Senators Introduce National Renewable Electricity Standard

NA Windpower, Thursday 31 October 2013 - 00:00:00

U.S. Senators Tom Udall, D-N.M., and Mark Udall, D-Colo., have introduced a bill to establish a national renewable electricity standard (RES), which the officials say would create almost 300,000 jobs, reduce pollution and save consumers almost $100 billion on their utility bills by 2030.

As proposed, the bill would require the nation's utilities to generate 25% of their power from wind, solar and other renewable energy sources by 2025. The legislation would set a 6% requirement by 2014, followed by gradual increases thereafter to meet the 2025 goal.

The senators, who are first cousins, first introduced a similar initiative in 2002 while members of the U.S. House of Representatives. Since being elected to the U.S. Senate in 2008, they say they have continued the fight. In 2010, Sen. Mark Udall helped introduce a federal standard that did not pass; however, he did help establish a state-level renewable portfolio standard in Colorado in 2004.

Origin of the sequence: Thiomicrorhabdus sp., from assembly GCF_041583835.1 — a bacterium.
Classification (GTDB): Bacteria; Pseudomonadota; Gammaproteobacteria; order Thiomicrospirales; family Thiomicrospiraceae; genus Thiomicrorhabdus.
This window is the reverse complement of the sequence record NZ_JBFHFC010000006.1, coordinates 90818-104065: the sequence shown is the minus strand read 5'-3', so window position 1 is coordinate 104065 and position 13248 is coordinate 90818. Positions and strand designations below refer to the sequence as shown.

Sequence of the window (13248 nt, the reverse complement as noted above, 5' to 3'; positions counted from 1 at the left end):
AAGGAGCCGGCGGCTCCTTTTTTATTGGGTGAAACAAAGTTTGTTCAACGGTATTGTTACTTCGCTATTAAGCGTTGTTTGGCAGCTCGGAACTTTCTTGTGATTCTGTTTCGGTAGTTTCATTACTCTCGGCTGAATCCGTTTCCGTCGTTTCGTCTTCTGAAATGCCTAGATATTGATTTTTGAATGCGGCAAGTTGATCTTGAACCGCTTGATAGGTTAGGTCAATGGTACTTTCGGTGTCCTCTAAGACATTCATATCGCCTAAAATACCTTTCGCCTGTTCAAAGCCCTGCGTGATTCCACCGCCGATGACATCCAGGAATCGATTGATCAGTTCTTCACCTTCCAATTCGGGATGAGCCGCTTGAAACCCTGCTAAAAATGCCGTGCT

"Clean energy creates jobs, spurs innovation, reduces global warming and makes us more energy independent,” says Mark Udall. “This common-sense proposal would extend Colorado's successful effort to expand the use of renewable energy alongside natural gas and coal to the entire nation.”

“I've long fought for a ‘do it all, do it right' energy strategy, and a national RES is a critical part of maximizing our country's energy potential," Tom Udall adds.





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